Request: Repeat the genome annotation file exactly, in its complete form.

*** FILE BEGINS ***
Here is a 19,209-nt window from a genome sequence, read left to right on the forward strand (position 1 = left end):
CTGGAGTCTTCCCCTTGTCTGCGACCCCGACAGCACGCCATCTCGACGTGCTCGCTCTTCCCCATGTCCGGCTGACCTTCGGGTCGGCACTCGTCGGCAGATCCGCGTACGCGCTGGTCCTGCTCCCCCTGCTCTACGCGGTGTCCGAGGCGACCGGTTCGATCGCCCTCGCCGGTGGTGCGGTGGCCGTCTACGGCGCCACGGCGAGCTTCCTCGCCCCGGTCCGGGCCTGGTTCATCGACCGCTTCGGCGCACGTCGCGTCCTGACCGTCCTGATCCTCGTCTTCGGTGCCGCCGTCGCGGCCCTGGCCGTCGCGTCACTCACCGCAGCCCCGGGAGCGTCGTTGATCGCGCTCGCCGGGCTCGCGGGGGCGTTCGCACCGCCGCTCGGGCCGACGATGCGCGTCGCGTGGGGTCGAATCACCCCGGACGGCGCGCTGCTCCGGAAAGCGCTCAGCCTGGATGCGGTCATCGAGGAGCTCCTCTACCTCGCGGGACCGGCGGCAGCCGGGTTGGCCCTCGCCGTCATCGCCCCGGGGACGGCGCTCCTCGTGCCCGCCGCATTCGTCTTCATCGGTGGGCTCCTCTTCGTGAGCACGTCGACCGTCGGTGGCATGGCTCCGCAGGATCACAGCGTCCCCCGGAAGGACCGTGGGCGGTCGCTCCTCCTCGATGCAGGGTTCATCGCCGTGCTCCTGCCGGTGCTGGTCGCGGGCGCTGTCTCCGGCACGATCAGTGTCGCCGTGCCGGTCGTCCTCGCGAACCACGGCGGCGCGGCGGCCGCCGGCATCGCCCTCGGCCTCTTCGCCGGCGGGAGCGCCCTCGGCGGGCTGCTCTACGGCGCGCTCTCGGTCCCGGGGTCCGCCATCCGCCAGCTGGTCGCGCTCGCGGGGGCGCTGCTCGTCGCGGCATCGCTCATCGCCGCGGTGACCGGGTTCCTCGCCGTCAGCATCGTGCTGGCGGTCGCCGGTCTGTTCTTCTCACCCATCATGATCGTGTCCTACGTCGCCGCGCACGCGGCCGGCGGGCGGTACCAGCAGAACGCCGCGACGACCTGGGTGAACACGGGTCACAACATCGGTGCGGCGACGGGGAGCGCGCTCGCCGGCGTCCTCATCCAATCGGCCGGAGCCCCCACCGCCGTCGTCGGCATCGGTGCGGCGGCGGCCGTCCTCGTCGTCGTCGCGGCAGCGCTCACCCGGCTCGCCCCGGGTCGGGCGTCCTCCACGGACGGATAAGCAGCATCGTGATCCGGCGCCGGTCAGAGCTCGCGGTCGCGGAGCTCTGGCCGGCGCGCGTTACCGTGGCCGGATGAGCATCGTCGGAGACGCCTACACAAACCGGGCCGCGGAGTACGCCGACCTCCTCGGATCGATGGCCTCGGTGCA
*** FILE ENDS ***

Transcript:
Here is a 19,209-nt window from a genome sequence, read left to right on the forward strand (position 1 = left end):
CTGGAGTCTTCCCCTTGTCTGCGACCCCGACAGCACGCCATCTCGACGTGCTCGCTCTTCCCCATGTCCGGCTGACCTTCGGGTCGGCACTCGTCGGCAGATCCGCGTACGCGCTGGTCCTGCTCCCCCTGCTCTACGCGGTGTCCGAGGCGACCGGTTCGATCGCCCTCGCCGGTGGTGCGGTGGCCGTCTACGGCGCCACGGCGAGCTTCCTCGCCCCGGTCCGGGCCTGGTTCATCGACCGCTTCGGCGCACGTCGCGTCCTGACCGTCCTGATCCTCGTCTTCGGTGCCGCCGTCGCGGCCCTGGCCGTCGCGTCACTCACCGCAGCCCCGGGAGCGTCGTTGATCGCGCTCGCCGGGCTCGCGGGGGCGTTCGCACCGCCGCTCGGGCCGACGATGCGCGTCGCGTGGGGTCGAATCACCCCGGACGGCGCGCTGCTCCGGAAAGCGCTCAGCCTGGATGCGGTCATCGAGGAGCTCCTCTACCTCGCGGGACCGGCGGCAGCCGGGTTGGCCCTCGCCGTCATCGCCCCGGGGACGGCGCTCCTCGTGCCCGCCGCATTCGTCTTCATCGGTGGGCTCCTCTTCGTGAGCACGTCGACCGTCGGTGGCATGGCTCCGCAGGATCACAGCGTCCCCCGGAAGGACCGTGGGCGGTCGCTCCTCCTCGATGCAGGGTTCATCGCCGTGCTCCTGCCGGTGCTGGTCGCGGGCGCTGTCTCCGGCACGATCAGTGTCGCCGTGCCGGTCGTCCTCGCGAACCACGGCGGCGCGGCGGCCGCCGGCATCGCCCTCGGCCTCTTCGCCGGCGGGAGCGCCCTCGGCGGGCTGCTCTACGGCGCGCTCTCGGTCCCGGGGTCCGCCATCCGCCAGCTGGTCGCGCTCGCGGGGGCGCTGCTCGTCGCGGCATCGCTCATCGCCGCGGTGACCGGGTTCCTCGCCGTCAGCATCGTGCTGGCGGTCGCCGGTCTGTTCTTCTCACCCATCATGATCGTGTCCTACGTCGCCGCGCACGCGGCCGGCGGGCGGTACCAGCAGAACGCCGCGACGACCTGGGTGAACACGGGTCACAACATCGGTGCGGCGACGGGGAGCGCGCTCGCCGGCGTCCTCATCCAATCGGCCGGAGCCCCCACCGCCGTCGTCGGCATCGGTGCGGCGGCGGCCGTCCTCGTCGTCGTCGCGGCAGCGCTCACCCGGCTCGCCCCGGGTCGGGCGTCCTCCACGGACGGATAAGCAGCATCGTGATCCGGCGCCGGTCAGAGCTCGCGGTCGCGGAGCTCTGGCCGGCGCGCGTTACCGTGGCCGGATGAGCATCGTCGGAGACGCCTACACAAACCGGGCCGCGGAGTACGCCGACCTCCTCGGATCGATGGCCTCGGTGCA